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  • Kety Lopez, LMHC

Catastrophizing? Don’t believe everything you think!!

Updated: Dec 15, 2020



If you’ve suffered from anxiety, you know how heavy it feels to constantly worry about the worst case scenario. You probably have let your mind go and spiral into very uncomfortable places of intense fear and dread. You may ask yourself why do I do this and how do I make it stop? Here are three tips I shared with a client who couldn’t stop thinking about her fiancé dying.


Act & Wait.


On the positive side, worries can propel you into action. Many times you can take precautionary steps that are necessary and that you’ve probably been avoiding out of fear. In her case, she talked to her fiancé about changing his eating habits and to schedule a general check-up with his doctor before their wedding.


We then explored additional benefits of worrying at this time. She couldn’t think of any. So I introduced my favorite mantra to deal with anxiety: “We’ll cross that bridge when we get there!” This phrase puts things into perspective, there’s no point in worrying more than we need to. Let’s save the suffering for whenever, if ever, there’s a reason to. I then encouraged her to give herself permission to suffer if she were to get bad news from the checkup. There will be a reason then. Otherwise, she would be wasting emotional energy worrying instead of enjoying spending time with her future husband.


A thought is just a thought.


This might sound simple but we often forget that our thoughts and feelings are NOT reality. They are worth our attention just because they are a clue about what is important to us, but that is it. We can accept them, take note of them and then remind ourselves that just because we think something, it doesn’t mean that it is, or will be true. First, check the facts and see if they match your thoughts. If what’s happening is different from what you’re “foreseeing”, choose to focus on the facts and stay in the present. It’s a great time to use my second favorite mantra, “don’t believe everything you think”.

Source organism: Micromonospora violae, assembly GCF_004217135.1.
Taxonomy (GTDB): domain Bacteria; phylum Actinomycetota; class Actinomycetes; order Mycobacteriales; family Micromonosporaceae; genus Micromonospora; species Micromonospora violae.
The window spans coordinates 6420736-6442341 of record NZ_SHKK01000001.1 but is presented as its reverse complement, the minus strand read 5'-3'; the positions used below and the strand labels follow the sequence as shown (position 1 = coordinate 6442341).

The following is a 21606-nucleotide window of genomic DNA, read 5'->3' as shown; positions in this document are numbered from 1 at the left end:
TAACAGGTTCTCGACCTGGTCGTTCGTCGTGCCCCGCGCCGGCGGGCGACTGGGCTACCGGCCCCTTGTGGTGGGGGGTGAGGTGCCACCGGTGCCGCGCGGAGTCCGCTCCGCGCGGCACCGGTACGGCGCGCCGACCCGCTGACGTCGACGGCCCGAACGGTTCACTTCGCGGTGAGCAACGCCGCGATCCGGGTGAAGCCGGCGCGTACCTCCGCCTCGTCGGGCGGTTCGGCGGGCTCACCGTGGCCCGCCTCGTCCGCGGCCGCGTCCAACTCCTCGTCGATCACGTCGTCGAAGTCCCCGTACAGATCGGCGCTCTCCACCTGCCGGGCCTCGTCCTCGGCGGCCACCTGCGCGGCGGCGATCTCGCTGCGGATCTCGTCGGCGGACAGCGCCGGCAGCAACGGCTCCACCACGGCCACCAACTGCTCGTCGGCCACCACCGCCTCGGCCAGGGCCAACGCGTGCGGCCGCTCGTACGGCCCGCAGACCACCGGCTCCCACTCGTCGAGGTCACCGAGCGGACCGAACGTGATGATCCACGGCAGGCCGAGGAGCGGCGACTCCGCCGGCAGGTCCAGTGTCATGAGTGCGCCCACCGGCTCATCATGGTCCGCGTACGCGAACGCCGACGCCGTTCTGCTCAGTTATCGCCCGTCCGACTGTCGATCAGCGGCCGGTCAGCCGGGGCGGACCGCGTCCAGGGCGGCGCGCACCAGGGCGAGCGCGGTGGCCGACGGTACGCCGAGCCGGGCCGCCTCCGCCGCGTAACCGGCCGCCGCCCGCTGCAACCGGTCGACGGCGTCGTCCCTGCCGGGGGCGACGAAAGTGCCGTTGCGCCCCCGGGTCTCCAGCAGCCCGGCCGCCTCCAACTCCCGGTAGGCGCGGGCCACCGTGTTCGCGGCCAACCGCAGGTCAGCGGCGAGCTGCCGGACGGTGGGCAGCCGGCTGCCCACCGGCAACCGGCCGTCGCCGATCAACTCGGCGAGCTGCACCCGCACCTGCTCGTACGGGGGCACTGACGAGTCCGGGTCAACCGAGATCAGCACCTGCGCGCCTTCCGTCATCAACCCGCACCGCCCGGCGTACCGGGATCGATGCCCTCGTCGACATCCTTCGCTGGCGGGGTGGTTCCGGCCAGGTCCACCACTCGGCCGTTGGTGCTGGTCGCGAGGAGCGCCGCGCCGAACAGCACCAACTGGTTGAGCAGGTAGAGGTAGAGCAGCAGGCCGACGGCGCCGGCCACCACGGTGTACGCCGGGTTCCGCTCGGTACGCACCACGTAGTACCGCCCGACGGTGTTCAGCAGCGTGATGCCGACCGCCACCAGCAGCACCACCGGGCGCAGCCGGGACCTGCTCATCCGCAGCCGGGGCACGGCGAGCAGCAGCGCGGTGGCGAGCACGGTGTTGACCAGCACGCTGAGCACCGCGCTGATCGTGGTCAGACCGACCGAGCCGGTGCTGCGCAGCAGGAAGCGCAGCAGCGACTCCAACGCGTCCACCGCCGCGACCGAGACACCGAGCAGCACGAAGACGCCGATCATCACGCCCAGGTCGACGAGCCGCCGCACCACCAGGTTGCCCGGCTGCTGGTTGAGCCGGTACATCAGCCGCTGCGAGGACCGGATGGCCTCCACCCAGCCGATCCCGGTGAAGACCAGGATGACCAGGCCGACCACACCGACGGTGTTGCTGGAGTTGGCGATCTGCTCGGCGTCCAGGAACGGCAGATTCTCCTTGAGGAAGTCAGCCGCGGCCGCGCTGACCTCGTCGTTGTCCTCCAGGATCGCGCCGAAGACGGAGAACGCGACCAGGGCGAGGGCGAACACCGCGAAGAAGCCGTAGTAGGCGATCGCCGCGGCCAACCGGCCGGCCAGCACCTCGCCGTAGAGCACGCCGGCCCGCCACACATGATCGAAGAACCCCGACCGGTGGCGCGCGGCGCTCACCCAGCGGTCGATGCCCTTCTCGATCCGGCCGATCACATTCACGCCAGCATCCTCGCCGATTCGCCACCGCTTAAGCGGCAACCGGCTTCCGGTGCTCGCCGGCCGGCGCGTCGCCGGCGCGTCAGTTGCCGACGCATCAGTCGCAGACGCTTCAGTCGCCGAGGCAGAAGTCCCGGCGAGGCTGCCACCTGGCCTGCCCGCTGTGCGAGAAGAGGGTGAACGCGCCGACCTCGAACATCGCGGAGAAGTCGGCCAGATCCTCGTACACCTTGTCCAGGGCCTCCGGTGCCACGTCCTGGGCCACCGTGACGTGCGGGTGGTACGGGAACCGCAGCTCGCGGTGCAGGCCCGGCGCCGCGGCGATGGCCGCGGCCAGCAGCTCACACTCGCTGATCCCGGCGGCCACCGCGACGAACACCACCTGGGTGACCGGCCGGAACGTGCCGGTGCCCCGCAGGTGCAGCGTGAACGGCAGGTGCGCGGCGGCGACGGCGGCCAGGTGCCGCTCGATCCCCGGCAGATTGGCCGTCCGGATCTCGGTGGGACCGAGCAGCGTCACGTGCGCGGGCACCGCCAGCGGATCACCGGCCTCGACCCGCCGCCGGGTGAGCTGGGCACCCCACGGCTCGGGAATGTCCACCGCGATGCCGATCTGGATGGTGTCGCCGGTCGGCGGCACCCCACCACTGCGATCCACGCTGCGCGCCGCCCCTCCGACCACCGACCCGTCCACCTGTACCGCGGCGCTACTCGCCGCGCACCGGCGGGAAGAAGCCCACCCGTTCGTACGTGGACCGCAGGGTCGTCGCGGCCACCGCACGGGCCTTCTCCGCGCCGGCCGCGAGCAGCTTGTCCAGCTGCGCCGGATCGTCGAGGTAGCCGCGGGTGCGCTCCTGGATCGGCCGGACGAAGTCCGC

Ask yourself a ton of questions such as: What could be causing this? What else is going on? What is this really all about?


Many times, our anxiety is triggered by unconscious processes and events that have gone unresolved. These underlying issues get triggered by something someone says, something that happens at work, the time of the year, politics, you name it. Our bodies then react to the triggers in the form of fear, anger, sadness, etc. Many times, we just notice that we’re feeling weird but struggle to understand what exactly it is that we are feeling and why. This is when our brains come in to make sense of it all and it starts catastrophizing. In other words, you imagine every possible worst case scenario.


In therapy we start clearing up unresolved issues that cause anxiety, depression and all sort of self-destructive behaviors so your mind stops making up stories to explain the discomfort that it feels but doesn’t understand. In her case, this fear was actually triggered by unresolved grief about her father’s death. These feelings surface every year around the time of his death. This year it manifested by her worrying about losing other loved ones, such as her fiancé. When you’re able to process and go deep into your feelings, you get to understand what the emotions are really about. It’s easier to see the catastrophizing and all the cognitive distortions we create to make sense of our feelings. Most importantly, it allows you to heal very painful and complex wounds such losing a parent.


Anxiety is a beautiful messenger! If you approach it with curiosity, it will lead you into areas that need further exploration and TLC. Listen and to be afraid of asking yourself a ton of questions. The answer is within you and it often leads to inner peace.




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